“Not only have no official changes to the curriculum been made by the faculty as of yet, the attempt to reframe any changes as ‘caving into demands’ positions BME students as aggressors and is intended to start a moral panic about white men disappearing from reading lists - when this is not what is being proposed. We are asking for the recognition that English Literature is not only the literature of white men and for this to be reflected in how we study it.”

The University released a statement this morning correcting a number of the claims in The Telegraph’s article, saying that “academic discussions are at a very early stage to look at how postcolonial literature is taught”.

It continues, “Changes will not lead to any one author being dropped in favour of others – that is not the way the system works at Cambridge. There is no set curriculum as tutors individually lead the studies of their group of students and recommend their reading lists – those reading lists can include any author.”

“The Teaching Forum is a body that has no decision-making powers and its decision points are questions to be discussed by the Faculty. The Education Committee in the Faculty will look at those points in a robust academic debate. Postcolonialism is taught at the moment in a non-compulsory paper – the Faculty constantly looks at what papers will be compulsory.”

It added: “We condemn the related harassment directed towards our students on social media as a result of the recent coverage.”

Dr Priyamvada Gopal, a supervisor on the Part II Postcolonial Literature course in the English Tripos, was also critical of The Telegraph’s coverage, describing it in a tweet as “horrifically racist and false”.

In comments to Varsity, Gopal described the idea that other authors will be dropped as “an absurd charge. No one will be dropped, we have no provisions for ‘dropping’.”

Responding to the claim that the proposed changes would create an artificial balance, Gopal called it “a philistine ignorant remark”.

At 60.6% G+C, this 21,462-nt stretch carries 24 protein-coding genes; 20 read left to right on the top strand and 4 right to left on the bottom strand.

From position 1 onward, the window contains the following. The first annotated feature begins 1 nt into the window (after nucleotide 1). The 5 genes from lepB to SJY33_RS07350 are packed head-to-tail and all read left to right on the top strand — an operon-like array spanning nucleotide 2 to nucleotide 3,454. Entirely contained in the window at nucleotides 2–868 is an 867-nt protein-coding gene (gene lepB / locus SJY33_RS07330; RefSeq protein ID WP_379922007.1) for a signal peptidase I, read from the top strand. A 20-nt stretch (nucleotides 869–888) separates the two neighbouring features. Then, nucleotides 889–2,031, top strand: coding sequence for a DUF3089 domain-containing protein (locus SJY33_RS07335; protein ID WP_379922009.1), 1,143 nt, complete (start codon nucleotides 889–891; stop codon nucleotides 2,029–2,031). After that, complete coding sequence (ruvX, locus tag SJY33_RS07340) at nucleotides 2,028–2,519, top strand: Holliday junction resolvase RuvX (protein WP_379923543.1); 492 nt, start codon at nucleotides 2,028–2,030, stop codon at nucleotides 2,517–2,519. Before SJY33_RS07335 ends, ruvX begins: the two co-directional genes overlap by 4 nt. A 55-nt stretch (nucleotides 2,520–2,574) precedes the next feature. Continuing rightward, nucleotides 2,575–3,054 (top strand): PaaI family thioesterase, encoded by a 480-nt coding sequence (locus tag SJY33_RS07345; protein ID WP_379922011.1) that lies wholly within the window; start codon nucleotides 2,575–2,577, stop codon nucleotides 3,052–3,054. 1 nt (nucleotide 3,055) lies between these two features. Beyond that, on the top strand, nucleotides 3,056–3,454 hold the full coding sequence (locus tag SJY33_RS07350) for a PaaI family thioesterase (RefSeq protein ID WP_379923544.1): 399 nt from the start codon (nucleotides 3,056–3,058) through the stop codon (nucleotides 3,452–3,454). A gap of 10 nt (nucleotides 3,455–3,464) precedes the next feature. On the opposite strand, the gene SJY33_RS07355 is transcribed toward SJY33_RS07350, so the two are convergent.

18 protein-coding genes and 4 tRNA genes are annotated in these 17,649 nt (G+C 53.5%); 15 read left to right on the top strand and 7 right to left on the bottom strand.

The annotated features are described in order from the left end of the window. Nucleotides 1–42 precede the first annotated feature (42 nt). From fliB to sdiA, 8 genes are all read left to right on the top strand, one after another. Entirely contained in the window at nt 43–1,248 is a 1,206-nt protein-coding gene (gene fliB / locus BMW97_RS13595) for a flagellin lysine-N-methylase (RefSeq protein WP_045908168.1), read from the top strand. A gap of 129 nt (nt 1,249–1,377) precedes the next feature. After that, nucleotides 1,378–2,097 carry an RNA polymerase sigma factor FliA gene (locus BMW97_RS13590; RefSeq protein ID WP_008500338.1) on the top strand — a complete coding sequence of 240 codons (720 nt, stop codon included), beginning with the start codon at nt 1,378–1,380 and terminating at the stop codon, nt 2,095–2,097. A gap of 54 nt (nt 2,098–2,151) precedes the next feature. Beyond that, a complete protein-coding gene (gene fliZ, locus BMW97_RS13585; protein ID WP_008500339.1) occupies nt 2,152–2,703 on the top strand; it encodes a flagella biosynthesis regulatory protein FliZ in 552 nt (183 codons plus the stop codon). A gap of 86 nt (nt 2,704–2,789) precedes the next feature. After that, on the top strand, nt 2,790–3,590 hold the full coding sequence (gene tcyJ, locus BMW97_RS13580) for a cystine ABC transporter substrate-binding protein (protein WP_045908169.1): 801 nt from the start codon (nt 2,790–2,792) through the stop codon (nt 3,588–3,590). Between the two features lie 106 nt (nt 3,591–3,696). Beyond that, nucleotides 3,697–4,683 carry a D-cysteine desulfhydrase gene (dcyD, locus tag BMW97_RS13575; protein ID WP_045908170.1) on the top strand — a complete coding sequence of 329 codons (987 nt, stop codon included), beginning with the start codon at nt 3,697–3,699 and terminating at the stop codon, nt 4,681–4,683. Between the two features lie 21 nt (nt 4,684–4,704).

“It’s nonsensical. The attempt is to give students the fullest possible exposure to everything literary. I have no idea what ‘artificial balance’ means.”

Edward Anderson, a teaching fellow at POLIS, described coverage by the Telegraph and MailOnline as “Ugly racism”.

Daisy Eyre, CUSU’s president, tweeted “Disappointed by media this morning – we stand with our amazing [women’s officer] and are saddened that yet another student of colour is targeted.”

This afternoon Cambridge’s network for women and non-binary people of colour, FLY, issued a statement in support of Olufemi, saying “the factual errors and poor reporting of the pieces expose them as thinly veiled attempts to target and incite backlash against a student activist.”

“This reporting cannot be construed as anything but a blatant instance of misogynoir and a strategic targeting of a visible a black student activist, opening her up to racial and gendered attacks, harassment as well as national scrutiny,” it continues.

“The timing of this furore also cannot be ignored. In light of the findings of the Lammy report and the slew of media reports regarding the inaccessibility of Oxford and Cambridge for black students and other students of colour – particularly BME working class students and students living in regions outside the Home Counties and London – such media scrutiny will only serve to discourage black students and other students of colour from applying to Cambridge, a place where they already suffer the effects of intensive scrutiny and alienation.”